THE PAC-10 CONFERENCE
BY DANIEL MOGOLLON
Conference Champ: Southern Cal vs. UCLA: The Bruins beat the Trojans last season and should be even better this year, as they return ten starters on both sides of the ball. Bruce Davis recorded 12.5 sacks as a junior and returns to lead a stellar defense, putting the ball in the offense’s court. If UCLA is to fulfill their potential, quarterback Ben Olsen will have to reach his. Their biggest problem? The Trojans will be better as well, as USC returns 18 starters from last year’s team. The defense is unquestionably the best in the land. This may sound ridiculous, but the defense could have eight or nine future day one picks, with one of the best linebacker corps I have ever seen. The schedule is tough, so John David Booty will have to be on his game week in and week out.
The Sleeper: Arizona St.: Coach Dennis Erickson is in town and he knows how to win. The Sun Devils underachieved last season and are due to bounce back. With a more consistent Rudy Carpenter and nine starters returning on offense, ASU has the potential to be explosive. The defense is underrated as well and if some of the talented youngsters such as Dexter Davis (6 sacks as a freshman) gel with transfers such as Luis Vasquez (31 sacks in two seasons of JC ball), they could have a Cinderella season in Coach Erickson’s first year back in the Pac-10. They play USC, California, Oregon St. and the rival Wildcats of Arizona all at home.
Offensive Player of the Year: John David Booty (USC) vs. Jonathan Stewart (OU): With predecessors Carson Palmer and Matt Leinart winning the Heisman Trophy before departing Southern California, you would think winning Offensive Player of the Year should be a cinch for Booty. He will need receivers to emerge after losing Dwayne Jarrett and Steve Smith, a duo that played a big role in Booty’s successful season. If any player can step up and put up the type of numbers that could outshine the Hollywood boy, it is the highly touted Stewart. Built like a NFL back (5’11”/230), with the moves and speed to match, he was among the most acclaimed prospects coming out of high school. Stewart is a workout warrior, a combine star in waiting. Now he must translate that talent to the field on a consistent basis.
Defensive Player of the Year: Lawrence Jackson (USC) vs. Ray Maualuga (USC): Jackson was supposed to win this honor last season on his way to the NFL, but things did not quite work out as planned. Due partly to a groin injury, the defensive end went sackless for the first eight games of the season. Now healthy, the expectation is that Jackson will dominate the line of scrimmage, terrorizing opposing quarterbacks. Playing behind him is the very productive MIKE backer Maualuga, who as a sophomore supplanted a senior starter and become the leader of the Trojans defense. He covers sideline-to-sideline and no one makes a more memorable introduction when they arrive. He was a first team All-Pac 10 performer last season, as was OLB Keith Rivers, with Brian Cushing (OLB) joining Jackson on the second team, two more SC candidates.
Breakout Seasons: Patrick Turner (USC), Reggie Carter (UCLA), Willie Tuitama (ASU): Turner only made 29 grabs as a sophomore and somehow he averaged less than ten yards per reception as USC’s number three receiver. At 6’5”/230 with explosive speed, Turner has more physical ability than the record setting Dwayne Jarrett did. With Jarrett and Steve Smith gone, Turner steps up to the number one spot, which will reflect on his numbers. Carter started at the WILL position last season as a freshman for the Bruins. He was solid and showed some flashes, using his speed to chase down ball carriers and he was more physical than his size would indicate (218 pounds). With a full season under his belt, Carter will flourish as a sophomore, joining Bruce Davis to lead the Bruins defense. Tuitama was ticketed to break out last season, but injuries (concussions) that caused him to miss significant playing time, also contributed to his inconsistency. This season, new coordinator Sonny Dykes brings the spread offense to Tucson from Texas Tech. The wide-open quick strike attack should bring out Tuitama’s talent, as well as help keep him upright.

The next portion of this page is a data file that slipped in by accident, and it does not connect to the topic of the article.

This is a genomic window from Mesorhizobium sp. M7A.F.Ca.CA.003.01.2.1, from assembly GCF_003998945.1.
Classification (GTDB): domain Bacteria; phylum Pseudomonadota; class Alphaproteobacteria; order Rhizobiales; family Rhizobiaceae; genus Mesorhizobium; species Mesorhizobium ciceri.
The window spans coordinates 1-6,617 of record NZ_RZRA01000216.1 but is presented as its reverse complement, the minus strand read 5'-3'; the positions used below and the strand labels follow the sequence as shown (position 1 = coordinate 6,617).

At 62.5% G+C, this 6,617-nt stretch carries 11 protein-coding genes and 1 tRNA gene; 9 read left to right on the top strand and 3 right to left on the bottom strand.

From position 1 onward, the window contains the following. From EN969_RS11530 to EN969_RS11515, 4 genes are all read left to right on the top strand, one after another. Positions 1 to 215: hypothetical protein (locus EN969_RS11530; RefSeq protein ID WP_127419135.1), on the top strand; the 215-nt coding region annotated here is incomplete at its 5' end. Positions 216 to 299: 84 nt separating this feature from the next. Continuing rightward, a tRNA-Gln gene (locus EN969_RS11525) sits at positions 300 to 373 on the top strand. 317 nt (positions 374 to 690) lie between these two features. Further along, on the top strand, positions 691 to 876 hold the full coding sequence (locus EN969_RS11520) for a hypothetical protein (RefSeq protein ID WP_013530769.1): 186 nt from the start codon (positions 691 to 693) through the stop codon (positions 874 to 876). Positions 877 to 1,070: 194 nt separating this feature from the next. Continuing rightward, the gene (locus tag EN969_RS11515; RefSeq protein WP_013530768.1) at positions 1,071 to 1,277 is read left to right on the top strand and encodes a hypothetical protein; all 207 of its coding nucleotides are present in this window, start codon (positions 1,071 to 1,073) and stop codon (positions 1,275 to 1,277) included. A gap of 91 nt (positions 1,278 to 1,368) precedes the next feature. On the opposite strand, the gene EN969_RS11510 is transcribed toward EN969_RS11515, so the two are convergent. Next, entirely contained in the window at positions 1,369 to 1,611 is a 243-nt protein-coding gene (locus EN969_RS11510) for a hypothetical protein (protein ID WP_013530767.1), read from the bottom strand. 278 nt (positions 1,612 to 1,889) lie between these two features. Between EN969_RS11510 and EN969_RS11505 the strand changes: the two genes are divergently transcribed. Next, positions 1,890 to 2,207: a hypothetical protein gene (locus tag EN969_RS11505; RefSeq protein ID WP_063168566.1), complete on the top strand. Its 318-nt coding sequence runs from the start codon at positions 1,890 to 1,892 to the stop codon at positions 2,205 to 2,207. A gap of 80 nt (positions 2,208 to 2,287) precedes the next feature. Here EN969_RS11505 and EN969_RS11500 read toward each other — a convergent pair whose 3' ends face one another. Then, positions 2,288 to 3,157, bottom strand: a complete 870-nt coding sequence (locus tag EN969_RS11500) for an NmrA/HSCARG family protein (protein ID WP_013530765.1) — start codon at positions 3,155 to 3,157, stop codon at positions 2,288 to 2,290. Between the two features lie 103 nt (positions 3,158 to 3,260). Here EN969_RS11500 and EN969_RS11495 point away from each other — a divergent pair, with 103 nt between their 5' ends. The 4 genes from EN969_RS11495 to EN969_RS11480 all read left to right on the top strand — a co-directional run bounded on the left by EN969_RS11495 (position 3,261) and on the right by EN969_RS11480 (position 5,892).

Best Pro Prospect: Taylor Mays (USC): So many choices, just on USC’s defense alone with Lawrence Jackson, Ray Maualuga, Keith Rivers and the overlooked Brian Cushing…so why go with a sophomore safety? Because he is that good. As a freshman last season, Mays stepped into the starting lineup and excelled, making three interceptions and laying the wood on anyone who dared to lurk near his territory. The former track star has speed with the ideal size (6’4”/220) to flourish in the league where they play for pay.
College Football Insiders Picks:
Conference Champion: Southern Cal Trojans: You didn’t think I was going anywhere else with this pick…did you? Hands-down the most talented team in the land, the Trojans look to win their first National Title since 2004.
Offensive Player of the Year: DeSean Jackson (Cal): Going with an upset here. Jackson is so good he may live up to Ted Ginn’s hype. The Cal receiver is a threat to score on every play, maybe the most feared man with ball in hand.
Defensive Player of the Year: Ray Maualuga (USC): The 6’3”/250 MIKE for USC plays with intensity and uses all of his ability. He may not run the fastest 40-time, but don’t tell that to the players he is chasing.
Check back tomorrow for Part VI: The SEC